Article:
The Federal Association of Pharma wholesalers (PHARGO) is constantly involved at the European level, through its umbrella organization GIRP, in legal, technical, and other developments in Europe and worldwide. It offers, with its subsidiary DATEG, a platform for harmonizing electronic data transmission in cooperation with market partners. The results are defined standards within the pharma industry. All major players in this sector stick to these standards, which are crucial for correct and secure data exchange.
Why is it important to know the standards in Germany?
The regulations and standards concerning electronic document interchange within the pharma industry differ in each country and have their own specifications. In order to ensure error-free document exchange and maintain a high level of efficiency, it is crucial to familiarize oneself with and follow the established standards. In Germany, orders from pharmaceutical wholesalers to pharmaceutical manufacturers are processed using the PHBEST format, which is adapted to the needs and specifics of the industry.
PHBEST is the abbreviation of German “Pharma Bestellung” (EN: pharma order), and is a customized message based on EDIFACT D.96.A. It consists of the header, detail, and summary section. The segments of the order contain, in comparison to regular EDIFACT D.96.A, some different information. Within the PHB segment, the sender and the recipient are identified by their BGA and BFA number (both fields are mandatory). The recipient’s BGA number is only used if the invoice recipient is not identical with the sender of the message, and the billing address is not used. The BGA is a seven-digit number indicating the wholesale branch and can be obtained from PHAGRO in Frankfurt.
Another difference is worth mentioning within the PHP segment, which presents the order items. The article number is indicated by the PZN number, which is responsible for the identification of medicine. Moreover, the article description is indicated, including the dosage form of the medicine. Another pharma-specific document is the UEWAUF “transfer order” (not to be confused with bank transfer, which is worded in the same way in German). This is the exchange of orders that are processed by the manufacturer’s field staff. Other documents, such as dispatch bits of advice and invoices, are also processed using the EDIFACT format.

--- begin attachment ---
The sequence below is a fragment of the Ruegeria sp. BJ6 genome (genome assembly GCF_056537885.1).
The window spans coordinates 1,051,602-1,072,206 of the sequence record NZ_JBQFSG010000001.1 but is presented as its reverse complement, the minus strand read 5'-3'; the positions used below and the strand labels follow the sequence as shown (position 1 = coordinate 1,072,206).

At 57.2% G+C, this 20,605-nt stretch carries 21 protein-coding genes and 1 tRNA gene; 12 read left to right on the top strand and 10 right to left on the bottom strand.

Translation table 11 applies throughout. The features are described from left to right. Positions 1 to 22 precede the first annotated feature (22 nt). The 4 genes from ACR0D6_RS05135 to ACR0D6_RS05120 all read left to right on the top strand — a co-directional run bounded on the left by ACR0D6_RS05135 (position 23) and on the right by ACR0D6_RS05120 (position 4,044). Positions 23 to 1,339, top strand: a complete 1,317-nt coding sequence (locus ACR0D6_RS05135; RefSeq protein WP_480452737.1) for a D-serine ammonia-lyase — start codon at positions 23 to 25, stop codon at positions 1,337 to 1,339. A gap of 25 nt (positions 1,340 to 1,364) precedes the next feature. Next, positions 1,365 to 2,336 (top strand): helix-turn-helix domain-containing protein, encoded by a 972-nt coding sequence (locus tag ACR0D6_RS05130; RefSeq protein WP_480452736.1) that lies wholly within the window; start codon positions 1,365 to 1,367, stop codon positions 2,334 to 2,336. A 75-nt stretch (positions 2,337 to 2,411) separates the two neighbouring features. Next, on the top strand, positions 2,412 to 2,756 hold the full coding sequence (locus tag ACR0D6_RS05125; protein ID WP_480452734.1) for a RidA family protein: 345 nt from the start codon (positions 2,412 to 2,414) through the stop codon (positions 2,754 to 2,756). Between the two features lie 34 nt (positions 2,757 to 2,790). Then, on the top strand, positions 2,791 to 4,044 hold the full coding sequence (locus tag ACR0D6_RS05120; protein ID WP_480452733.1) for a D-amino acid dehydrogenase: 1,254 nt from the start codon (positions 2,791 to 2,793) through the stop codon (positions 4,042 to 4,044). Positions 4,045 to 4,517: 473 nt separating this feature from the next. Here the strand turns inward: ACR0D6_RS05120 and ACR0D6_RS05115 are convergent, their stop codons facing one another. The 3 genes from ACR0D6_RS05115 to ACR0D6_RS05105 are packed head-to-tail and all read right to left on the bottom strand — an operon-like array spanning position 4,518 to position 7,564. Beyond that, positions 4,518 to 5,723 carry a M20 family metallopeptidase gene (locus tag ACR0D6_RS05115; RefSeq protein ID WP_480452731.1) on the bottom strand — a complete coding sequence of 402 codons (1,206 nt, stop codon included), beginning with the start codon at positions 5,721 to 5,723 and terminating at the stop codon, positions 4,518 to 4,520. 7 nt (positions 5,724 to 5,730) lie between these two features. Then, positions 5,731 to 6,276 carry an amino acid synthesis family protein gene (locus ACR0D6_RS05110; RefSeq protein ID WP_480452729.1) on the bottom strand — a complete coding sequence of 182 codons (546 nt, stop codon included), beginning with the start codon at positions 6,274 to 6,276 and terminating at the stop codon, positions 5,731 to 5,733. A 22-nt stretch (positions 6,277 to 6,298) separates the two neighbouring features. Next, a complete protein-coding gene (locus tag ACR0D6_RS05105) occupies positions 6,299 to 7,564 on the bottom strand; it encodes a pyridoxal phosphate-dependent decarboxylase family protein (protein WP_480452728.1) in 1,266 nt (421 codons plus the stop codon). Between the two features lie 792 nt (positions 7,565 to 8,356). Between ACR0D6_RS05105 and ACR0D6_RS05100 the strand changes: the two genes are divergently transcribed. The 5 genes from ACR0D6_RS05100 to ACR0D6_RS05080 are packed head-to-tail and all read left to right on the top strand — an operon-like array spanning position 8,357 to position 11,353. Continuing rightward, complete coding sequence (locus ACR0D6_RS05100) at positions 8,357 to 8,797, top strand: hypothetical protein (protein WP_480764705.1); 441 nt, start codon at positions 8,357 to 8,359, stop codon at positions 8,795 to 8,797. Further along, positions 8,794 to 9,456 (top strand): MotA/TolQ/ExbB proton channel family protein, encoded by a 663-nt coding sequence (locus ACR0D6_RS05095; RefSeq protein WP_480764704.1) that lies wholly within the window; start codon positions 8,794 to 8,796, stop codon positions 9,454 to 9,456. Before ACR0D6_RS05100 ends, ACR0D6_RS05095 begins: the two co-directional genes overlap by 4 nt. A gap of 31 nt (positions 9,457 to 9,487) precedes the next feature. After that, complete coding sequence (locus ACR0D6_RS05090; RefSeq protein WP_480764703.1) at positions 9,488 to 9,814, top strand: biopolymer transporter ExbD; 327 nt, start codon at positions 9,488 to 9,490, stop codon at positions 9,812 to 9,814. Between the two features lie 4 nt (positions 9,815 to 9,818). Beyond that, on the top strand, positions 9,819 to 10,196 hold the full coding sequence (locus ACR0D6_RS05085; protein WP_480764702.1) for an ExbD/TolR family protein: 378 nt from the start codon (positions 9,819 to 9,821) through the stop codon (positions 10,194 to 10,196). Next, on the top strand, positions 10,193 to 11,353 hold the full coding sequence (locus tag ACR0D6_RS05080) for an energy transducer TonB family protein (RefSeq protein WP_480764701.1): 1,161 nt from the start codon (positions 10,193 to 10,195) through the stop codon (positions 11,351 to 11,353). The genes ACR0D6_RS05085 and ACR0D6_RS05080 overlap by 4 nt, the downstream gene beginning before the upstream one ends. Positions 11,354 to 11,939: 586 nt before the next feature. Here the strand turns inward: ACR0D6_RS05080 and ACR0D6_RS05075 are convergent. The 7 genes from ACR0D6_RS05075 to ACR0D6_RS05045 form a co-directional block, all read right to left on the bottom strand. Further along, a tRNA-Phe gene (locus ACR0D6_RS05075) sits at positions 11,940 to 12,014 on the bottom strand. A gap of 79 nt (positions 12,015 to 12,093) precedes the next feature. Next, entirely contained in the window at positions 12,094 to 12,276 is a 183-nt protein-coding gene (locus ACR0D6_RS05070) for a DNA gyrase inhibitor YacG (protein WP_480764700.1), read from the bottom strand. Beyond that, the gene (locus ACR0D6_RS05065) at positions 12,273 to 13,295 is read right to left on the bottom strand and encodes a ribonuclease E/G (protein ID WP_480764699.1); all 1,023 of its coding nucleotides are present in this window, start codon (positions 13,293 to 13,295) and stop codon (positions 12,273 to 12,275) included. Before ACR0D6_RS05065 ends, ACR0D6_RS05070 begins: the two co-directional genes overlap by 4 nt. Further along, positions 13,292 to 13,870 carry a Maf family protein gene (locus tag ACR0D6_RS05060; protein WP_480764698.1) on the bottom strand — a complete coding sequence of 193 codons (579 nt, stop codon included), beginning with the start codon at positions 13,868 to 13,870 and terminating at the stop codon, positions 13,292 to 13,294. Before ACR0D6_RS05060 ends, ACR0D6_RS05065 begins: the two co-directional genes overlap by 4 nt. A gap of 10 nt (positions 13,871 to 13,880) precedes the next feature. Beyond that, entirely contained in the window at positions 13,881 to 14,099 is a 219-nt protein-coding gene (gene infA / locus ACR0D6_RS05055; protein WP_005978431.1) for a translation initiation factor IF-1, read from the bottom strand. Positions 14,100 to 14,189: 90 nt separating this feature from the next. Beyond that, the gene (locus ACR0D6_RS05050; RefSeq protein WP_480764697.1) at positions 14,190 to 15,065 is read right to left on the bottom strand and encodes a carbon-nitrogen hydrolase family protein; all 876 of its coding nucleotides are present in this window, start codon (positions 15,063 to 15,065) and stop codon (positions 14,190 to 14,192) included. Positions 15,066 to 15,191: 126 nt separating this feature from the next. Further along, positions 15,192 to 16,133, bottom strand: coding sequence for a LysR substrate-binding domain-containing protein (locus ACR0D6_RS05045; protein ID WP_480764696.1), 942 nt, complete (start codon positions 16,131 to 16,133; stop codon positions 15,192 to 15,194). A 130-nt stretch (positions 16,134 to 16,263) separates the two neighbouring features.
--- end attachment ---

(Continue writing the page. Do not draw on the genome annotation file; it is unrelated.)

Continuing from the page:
EDI is a flexible manner for document exchange. It is independent of the industry sector, as it is basically compatible with every type of system within the company. Well-known ERP systems such as SAP, Sage Oracle, Microsoft Navision, etc. and also self-developed in-house solutions are EDI capable in most cases. In addition, the combination of EDI with other types of software such as warehouse management systems, transport management systems, or customer relationship management systems enables companies to take a step forward to uncover and use the full potential of their IT infrastructure.
Most of the big players on the market force their business partners, especially smaller businesses, to be ready for electronic data interchange. Failure to comply with standards, delays, or failure to implement EDI can lead to loss of sales and deterioration of business relationships between pharmaceutical companies.
EDI is beneficial for public health
The EU strives to prevent fraud within the pharma supply chain, where counterfeit medicine does not only reach patients via illegal means but also via a legal supply chain. As a means of data exchange, EDI is a tool that can contribute to preventing the illegal entry of counterfeit medicine into the legal supply chain and help to achieve the goals of EU directive 2011/62/UE.
When all parties within the supply chain (for example, suppliers, manufacturers, and wholesalers) exchange documents via EDI, it allows delivery routes to be traced, from suppliers to wholesalers and retailers. It is also possible to trace which delivery has reached whom and the exact content of that delivery. Moreover, It allows different business partners to exchange basically all types of documents in real-time.
This results in the ability to monitor all exchanged products in real-time, which benefits the supervising authorities and the business itself. This approach will contribute significantly to the elimination of counterfeit medicine in legal circulation.
The exchange of documents via EDI has only benefits for all participants:
- Fewer operating staff required
- Lower administrative expenses and bureaucracy
- Significant reduction in failures and errors
- Immediate notification of inconsistencies
- Faster payments
- Acceleration of processes
- Reduced office work
- Immediate data transmission
Maintenance of supply chain
- Increased reliability of delivered documents
- Strengthening its own position within the supply chain – many big players in the pharma industry require the use of EDI
- Fulfill and stick to national and international standards and regulations
- Help to prevent the entry of illegal medicine into the legal supply chain
- Data enrichment
- Validation against data from other documents (for example, three-way match)
- Validations of a commercial and mathematical nature
The role of EDI in the pharma industry is increasing steadily, and it is expected that the regulations concerning drug supply will be tightened in the future to protect populations and healthcare systems. Moreover, pharma companies search for optimization opportunities in order to remain competitive on the market. This results in openness towards new solutions and the adaptation of proven and reliable technology – of which EDI has long been an example.